I think the most exciting part for us was the last round of the tournament, when we played Tony Marsland’s program Awit. It was a 6 million dollar Amdahl computer. And we won the game. And we were just amazed. I remember, at the time, we won it. And there was a huge audience there. There was like a hundred people sitting out there, watching it, and they just all started cheering and clapping. And then we woke up the following morning to a big article in the Washington Post that says, Microcomputer Beats 6 Million Dollar Machine, or something like that.
[Event "ACM 1978"]
[Site "Washington USA"]
[Date "1978.12.05"]
[Round "4"]
[White "Sargon 2"]
[Black "Awit"]
[Result "1-0"]
 
1.e4 c5 2.d4 cxd4 3.Qxd4 Nc6 4.Qe3 Nf6 5.Nf3 e6 6.Nc3 Bb4 7.Bb5 a6 8.Bxc6 dxc6 
9.Bd2 Ng4 10.Qf4 Nf6 11.O-O O-O 12.Rad1 b5 13.Be3 Qa5 14.Bd4 Bxc3 15.Bxc3 Qxa2 
16.Bxf6 gxf6 17.Qxf6 Qc4 18.Qg5+ Kh8 19.Qf6+ Kg8 20.Qg5+ Kh8 21.Rd8 Rxd8 22.Qf6+ 
Kg8 23.Qg5+ Kf8 24.Qxd8+ Kg7 25.Qg5+ Kf8 26.Qd8+ Kg7 27.Qd4+ Qxd4 28.Nxd4 Bb7
29.Re1 Kg6 30.Re3 Rd8 31.Rd3 c5 32.Nxe6 Rxd3 33.Nf4+ Kg5 34.Nxd3 Bxe4 35.Nxc5 
Bxc2 36.Nxa6 Bb3 37.Nc5 Bd5 38.g3 Bf3 39.Nb3 b4 40.Nd4 Be4 41.f3 Bb7 42.Kf2 h6 
43.Ke3 Bd5 44.Nc2 b3 45.Nd4 Kg6 46.Kd3 Kh7 47.f4 Kg8 48.Kc3 Kg7 49.Nxb3 Bxb3 
50.Kxb3 Kf6 51.Kc4 Ke7 52.b4 Kd7 53.Kd5 h5 54.b5 Kc7 55.Kc5 Kb7 56.b6 Kb8 57.Kc6
Kc8 58.b7+ Kb8 59.Kb6 h4 60.gxh4 f6 61.h5 f5 62.Kc6 Ka7 63.Kc7 Ka6 64.b8=Q Ka5 
65.Qb3 Ka6 66.Qa4# 1-0

See also


Pages with Spracklen Quotes


Publications


Forum Posts

1989

1990 ...

2000 ...

2010 ...


External Links


Sargon II

Apple II, Atari 8-bit, Commodore VIC-20, Commodore 64, TRS-80

Sargon III

Apple II, Amiga, Atari 8-bit, Atari ST, Commodore 64, Macintosh, PC

Sargon 4

Macintosh, PC

Sargon 5

Macintosh, PC, Philips CD-i

Misc


References

  1. ^ Jupiter II-1975
  2. ^ Dan Spracklen and Kathe Spracklen (1978). First Steps in Computer Chess Programming Byte Publications Inc., as pdf reprint from The Computer History Museum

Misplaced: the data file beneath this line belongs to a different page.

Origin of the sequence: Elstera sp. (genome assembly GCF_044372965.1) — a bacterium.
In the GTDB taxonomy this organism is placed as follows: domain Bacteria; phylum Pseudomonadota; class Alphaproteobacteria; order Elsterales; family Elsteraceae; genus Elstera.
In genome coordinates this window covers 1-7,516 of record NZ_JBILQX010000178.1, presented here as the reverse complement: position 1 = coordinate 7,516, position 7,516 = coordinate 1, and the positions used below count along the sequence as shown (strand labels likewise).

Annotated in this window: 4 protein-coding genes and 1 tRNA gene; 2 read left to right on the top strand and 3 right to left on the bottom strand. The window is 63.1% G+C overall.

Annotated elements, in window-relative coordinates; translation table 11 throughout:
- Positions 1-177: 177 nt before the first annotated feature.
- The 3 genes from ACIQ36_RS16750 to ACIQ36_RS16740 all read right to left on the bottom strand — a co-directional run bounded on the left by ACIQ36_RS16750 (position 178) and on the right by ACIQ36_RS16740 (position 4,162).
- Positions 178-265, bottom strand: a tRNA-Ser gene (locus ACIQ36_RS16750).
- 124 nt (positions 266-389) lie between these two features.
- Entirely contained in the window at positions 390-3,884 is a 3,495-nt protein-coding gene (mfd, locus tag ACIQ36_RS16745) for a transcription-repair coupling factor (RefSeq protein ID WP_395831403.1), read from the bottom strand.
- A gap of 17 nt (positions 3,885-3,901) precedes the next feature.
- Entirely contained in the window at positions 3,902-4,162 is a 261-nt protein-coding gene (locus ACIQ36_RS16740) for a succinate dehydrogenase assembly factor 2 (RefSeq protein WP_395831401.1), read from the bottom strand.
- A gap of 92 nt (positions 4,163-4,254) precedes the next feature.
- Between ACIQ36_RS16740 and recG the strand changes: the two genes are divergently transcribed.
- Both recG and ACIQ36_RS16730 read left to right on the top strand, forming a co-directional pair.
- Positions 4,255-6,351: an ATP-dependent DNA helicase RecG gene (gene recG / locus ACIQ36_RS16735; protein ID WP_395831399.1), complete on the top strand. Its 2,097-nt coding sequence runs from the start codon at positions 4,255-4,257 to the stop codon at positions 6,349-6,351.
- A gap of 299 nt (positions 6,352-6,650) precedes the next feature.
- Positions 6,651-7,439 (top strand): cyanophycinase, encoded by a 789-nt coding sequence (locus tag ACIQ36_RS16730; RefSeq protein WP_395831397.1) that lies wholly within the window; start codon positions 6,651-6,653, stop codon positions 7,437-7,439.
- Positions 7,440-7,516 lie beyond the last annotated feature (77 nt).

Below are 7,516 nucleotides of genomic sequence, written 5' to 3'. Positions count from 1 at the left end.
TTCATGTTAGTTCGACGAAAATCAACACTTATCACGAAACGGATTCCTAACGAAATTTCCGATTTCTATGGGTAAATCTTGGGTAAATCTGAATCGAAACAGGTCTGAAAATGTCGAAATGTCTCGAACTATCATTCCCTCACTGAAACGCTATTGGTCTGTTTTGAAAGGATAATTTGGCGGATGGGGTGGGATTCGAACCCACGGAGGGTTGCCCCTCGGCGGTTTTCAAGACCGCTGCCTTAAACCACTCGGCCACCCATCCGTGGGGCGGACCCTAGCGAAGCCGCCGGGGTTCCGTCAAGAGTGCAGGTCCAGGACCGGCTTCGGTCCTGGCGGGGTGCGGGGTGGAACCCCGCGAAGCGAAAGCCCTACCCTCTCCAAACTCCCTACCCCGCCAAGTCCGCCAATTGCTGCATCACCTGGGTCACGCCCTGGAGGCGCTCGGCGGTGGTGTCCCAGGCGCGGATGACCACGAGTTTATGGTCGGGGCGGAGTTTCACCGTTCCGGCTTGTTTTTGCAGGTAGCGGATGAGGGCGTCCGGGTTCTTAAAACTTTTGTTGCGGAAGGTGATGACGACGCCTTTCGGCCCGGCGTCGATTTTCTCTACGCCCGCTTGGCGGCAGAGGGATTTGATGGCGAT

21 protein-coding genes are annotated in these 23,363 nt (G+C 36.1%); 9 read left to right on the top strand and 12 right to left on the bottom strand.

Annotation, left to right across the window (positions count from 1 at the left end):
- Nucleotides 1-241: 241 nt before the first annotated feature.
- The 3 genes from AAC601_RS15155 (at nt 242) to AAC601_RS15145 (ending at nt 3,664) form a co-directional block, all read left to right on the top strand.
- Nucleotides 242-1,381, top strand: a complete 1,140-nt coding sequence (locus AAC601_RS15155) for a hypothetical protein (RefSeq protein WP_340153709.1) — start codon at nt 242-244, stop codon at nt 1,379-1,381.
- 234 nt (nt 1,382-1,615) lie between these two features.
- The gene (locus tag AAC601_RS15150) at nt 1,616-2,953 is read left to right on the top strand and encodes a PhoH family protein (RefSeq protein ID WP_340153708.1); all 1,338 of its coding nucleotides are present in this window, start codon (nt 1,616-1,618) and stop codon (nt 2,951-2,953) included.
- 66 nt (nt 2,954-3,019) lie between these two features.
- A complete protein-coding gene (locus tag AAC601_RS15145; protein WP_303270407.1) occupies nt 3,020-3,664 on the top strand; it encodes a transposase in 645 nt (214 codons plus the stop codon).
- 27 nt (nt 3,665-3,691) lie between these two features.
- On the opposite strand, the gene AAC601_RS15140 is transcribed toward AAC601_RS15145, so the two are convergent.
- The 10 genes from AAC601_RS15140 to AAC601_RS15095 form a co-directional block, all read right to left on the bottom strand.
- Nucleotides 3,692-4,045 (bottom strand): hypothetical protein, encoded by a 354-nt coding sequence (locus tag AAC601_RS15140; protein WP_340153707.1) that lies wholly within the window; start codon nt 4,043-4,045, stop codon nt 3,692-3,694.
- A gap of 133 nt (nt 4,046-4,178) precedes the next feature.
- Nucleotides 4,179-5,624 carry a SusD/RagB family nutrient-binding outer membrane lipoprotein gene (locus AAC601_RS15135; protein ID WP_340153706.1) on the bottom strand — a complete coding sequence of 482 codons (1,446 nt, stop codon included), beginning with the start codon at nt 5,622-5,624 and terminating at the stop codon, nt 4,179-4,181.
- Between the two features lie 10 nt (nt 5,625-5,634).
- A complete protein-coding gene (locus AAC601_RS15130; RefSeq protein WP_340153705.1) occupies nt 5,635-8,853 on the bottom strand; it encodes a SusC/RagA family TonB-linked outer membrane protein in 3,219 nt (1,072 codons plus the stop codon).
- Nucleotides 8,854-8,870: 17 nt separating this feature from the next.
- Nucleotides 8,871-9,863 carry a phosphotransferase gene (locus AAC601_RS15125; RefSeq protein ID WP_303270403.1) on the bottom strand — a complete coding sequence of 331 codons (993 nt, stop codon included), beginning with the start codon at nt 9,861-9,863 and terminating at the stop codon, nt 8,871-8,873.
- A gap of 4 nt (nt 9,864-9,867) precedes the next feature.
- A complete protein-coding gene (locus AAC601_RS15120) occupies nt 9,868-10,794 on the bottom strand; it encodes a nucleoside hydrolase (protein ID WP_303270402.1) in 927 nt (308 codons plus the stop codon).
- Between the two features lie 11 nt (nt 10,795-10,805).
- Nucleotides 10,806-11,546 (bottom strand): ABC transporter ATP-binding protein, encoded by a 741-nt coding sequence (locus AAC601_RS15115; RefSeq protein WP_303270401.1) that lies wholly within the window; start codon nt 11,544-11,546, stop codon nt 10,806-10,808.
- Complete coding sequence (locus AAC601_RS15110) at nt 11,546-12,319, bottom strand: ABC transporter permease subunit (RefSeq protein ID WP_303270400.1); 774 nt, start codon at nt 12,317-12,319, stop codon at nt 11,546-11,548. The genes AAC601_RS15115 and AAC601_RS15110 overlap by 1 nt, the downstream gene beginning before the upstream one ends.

3. ^ Sargon Z80 assembly listing by Dan and Kathe Spracklen, hosted by Andre Adrian
  4. ^ Chris Morgan (1978). The Second West Coast Computer Faire. BYTE, Vol. 3, No. 7, hosted by Modern Mechanix, Photo 4: Ira Baxter’s chess playing system display, which competed in the Microcomputer Chess Tournament at the Faire. The level of play was impressive, and the winning program, called SARGON, was a 16 K byte Z-80 assembler program written by a husband and wife team, Kathe and Dan Spracklen.
  5. ^ page 25 in Gardner Hendrie (2005). Oral History of Kathe and Dan Spracklen. pdf from The Computer History Museum
  6. ^ Dan Spracklen and Kathe Spracklen (1978). SARGON: A Computer Chess Program. Hayden Bk.Co. ISBN: 978-0810451551, amazon.com
  7. ^ Hayden Software Co. - MobyGames
  8. ^ Sargon (chess) from Wikipedia
  9. ^ page 30 in Gardner Hendrie (2005). Oral History of Kathe and Dan Spracklen. pdf from The Computer History Museum
  10. ^ Chafitz ARB Sargon 2.5 from Schachcomputer.info Wiki
  11. ^ Great Game Machine
  12. ^ Gardner Hendrie (2005). Oral History of Kathe and Dan Spracklen. pdf from The Computer History Museum
  13. ^ Kevin Leavelle Video Game Credits and Biography - MobyGames
  14. ^ Reply by Mark Manyen in Fidelity Chessmaster 2100 from The Spacious Mind
  15. ^ Chess Computers - The UK Story from Chess Computer UK by Mike Watters
  16. ^ PGN Download NACCC from Computerschaak/Downloads/Games hosted by CSVN
  17. ^ page 35-36 in Gardner Hendrie (2005). Oral History of Kathe and Dan Spracklen. pdf from The Computer History Museum
  18. ^ Re: Old programs CHAOS and USC by Dann Corbit, CCC, July 11, 2015

What links here?


Up one Level